Saturday, 19 February 2011

Jacobites Occupy Inverness - On this day in Scottish Military History - 1746

On the 16th of February 1746 the Earl of Loudon had tried to capture Bonnie Prince Charlie at Moy Hall south of Inverness. He had taken a large number of his troops with him after he had heard that the Prince had left the main body of his army to visit some sympathisers at Moy.

Unfortunately for Loudon his advance was spotted and a very small number of Jacobites attacked Loudon's much larger force whilst they were still forming up for their own attack.

It was a night attack and the inexperienced government forces didn't know what was happening when the small number of Jacobites under Lady MacIntosh attacked them.

Panic set in and in a very short time Loudon's force was streaming back in disorder to Inverness. The night's fiasco would go down in history as the 'Rout of Moy'

Back in Inverness Loudon understood that his rag-tag army of clansmen and new recruits would be no match for the Jacobites if he had to defend Inverness. Even though the Jacobites had retreated from Derby they had still to be beaten in the field by a government army.

Loudon did have a small fort in the town, Fort George, which was a temporary post built at the mouth of the Ness and not the huge fortress built at Ardersier after the Rebellion which still is a garrison today.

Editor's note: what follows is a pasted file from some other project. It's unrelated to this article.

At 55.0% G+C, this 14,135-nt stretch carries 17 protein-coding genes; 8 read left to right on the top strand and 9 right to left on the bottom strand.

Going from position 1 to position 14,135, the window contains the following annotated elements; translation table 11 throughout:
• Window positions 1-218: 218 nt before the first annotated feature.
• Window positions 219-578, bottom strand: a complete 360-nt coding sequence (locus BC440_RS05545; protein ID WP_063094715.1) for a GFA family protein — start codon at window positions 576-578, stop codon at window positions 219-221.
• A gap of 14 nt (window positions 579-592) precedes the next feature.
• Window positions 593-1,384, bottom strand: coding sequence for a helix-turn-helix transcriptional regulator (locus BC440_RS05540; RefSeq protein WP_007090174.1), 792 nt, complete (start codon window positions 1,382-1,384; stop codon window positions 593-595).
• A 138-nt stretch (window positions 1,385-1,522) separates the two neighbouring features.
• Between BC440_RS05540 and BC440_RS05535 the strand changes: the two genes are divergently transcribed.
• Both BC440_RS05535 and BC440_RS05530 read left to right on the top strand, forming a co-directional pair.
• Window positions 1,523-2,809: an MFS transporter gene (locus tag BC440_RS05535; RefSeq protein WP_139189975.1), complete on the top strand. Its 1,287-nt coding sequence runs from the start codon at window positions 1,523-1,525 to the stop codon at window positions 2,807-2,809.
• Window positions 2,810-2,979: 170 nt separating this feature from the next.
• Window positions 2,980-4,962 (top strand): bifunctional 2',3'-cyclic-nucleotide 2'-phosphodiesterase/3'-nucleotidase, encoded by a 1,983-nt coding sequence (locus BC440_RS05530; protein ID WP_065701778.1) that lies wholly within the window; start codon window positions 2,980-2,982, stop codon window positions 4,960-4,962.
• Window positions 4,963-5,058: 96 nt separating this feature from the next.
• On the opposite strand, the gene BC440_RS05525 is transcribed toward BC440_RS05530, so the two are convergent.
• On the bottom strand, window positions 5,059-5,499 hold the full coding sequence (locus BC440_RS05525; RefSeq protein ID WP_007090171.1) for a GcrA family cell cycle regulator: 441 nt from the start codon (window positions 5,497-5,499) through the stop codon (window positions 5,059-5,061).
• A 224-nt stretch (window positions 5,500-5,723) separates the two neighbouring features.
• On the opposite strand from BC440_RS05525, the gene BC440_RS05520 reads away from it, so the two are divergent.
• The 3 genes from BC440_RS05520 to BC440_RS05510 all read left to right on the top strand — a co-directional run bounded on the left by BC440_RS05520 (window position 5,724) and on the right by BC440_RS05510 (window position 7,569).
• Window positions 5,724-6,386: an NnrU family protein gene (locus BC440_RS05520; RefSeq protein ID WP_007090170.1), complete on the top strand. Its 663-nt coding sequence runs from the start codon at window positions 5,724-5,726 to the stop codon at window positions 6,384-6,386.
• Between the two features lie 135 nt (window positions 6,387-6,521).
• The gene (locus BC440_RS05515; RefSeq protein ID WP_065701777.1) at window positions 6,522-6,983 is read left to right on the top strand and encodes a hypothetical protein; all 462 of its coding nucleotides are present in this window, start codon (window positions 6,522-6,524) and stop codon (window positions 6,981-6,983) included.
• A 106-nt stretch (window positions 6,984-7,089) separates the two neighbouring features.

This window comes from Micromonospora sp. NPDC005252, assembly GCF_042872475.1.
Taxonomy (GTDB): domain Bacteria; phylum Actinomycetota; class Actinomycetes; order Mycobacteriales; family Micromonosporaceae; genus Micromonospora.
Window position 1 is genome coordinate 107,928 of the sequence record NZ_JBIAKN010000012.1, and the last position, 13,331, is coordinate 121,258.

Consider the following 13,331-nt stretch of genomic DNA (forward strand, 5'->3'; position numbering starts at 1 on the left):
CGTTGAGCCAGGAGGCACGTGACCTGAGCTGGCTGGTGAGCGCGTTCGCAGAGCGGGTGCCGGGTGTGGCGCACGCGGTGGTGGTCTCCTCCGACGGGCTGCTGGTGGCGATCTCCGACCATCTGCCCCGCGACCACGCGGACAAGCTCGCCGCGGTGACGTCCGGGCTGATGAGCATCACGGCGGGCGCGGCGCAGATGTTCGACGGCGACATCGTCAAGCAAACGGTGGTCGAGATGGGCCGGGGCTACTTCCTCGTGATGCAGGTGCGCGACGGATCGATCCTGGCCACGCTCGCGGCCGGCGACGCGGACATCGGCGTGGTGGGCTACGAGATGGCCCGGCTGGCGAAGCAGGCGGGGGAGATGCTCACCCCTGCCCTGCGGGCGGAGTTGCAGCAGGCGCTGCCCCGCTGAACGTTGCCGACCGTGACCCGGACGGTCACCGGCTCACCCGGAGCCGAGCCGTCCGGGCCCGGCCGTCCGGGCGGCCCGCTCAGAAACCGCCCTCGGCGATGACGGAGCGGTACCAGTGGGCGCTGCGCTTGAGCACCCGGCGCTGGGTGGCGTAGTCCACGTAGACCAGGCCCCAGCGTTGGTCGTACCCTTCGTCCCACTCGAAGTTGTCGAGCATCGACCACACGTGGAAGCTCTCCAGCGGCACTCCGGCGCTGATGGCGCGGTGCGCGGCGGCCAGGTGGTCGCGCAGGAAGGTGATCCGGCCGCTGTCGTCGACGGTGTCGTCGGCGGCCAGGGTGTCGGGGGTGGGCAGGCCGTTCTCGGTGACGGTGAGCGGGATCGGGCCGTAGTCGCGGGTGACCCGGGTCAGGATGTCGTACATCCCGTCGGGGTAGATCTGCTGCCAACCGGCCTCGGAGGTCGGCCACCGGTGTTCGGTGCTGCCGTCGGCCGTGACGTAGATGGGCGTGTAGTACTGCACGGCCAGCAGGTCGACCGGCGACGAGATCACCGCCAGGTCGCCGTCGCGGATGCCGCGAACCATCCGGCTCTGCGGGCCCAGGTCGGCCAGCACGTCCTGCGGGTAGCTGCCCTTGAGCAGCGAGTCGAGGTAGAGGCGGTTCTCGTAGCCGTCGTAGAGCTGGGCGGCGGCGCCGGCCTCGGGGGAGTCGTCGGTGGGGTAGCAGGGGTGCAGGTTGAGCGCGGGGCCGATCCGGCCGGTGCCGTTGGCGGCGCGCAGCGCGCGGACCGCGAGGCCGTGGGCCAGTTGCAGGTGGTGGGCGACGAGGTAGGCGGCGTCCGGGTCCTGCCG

He hoped the fort would frustrate the Jacobites hopes to use Inverness as a base whilst he moved north to try and stop Northern Jacobite sympathisers coming to the aid of Prince Charles.

Leaving Patrick Grant of Rothiemurcus in charge of Fort George with some men of the 64th Highlanders, on this day 265 years ago Loudon took the main body of his troops to Kessock and crossed to the Black Isle. At the same time, Jacobites of Prince Charles Edwards force entered Inverness and started to besiege Fort George.

Within two days the Jacobites had taken Fort George and Lord George Murray's force arrived from Aberdeen. The Jacobite army was once again united and in a base with stores of food and materiel. After a long retreat from Derby it now had winter quarters.

Loudon had failed to deny the Jacobites a base and they could now consolidate their position on their home ground.

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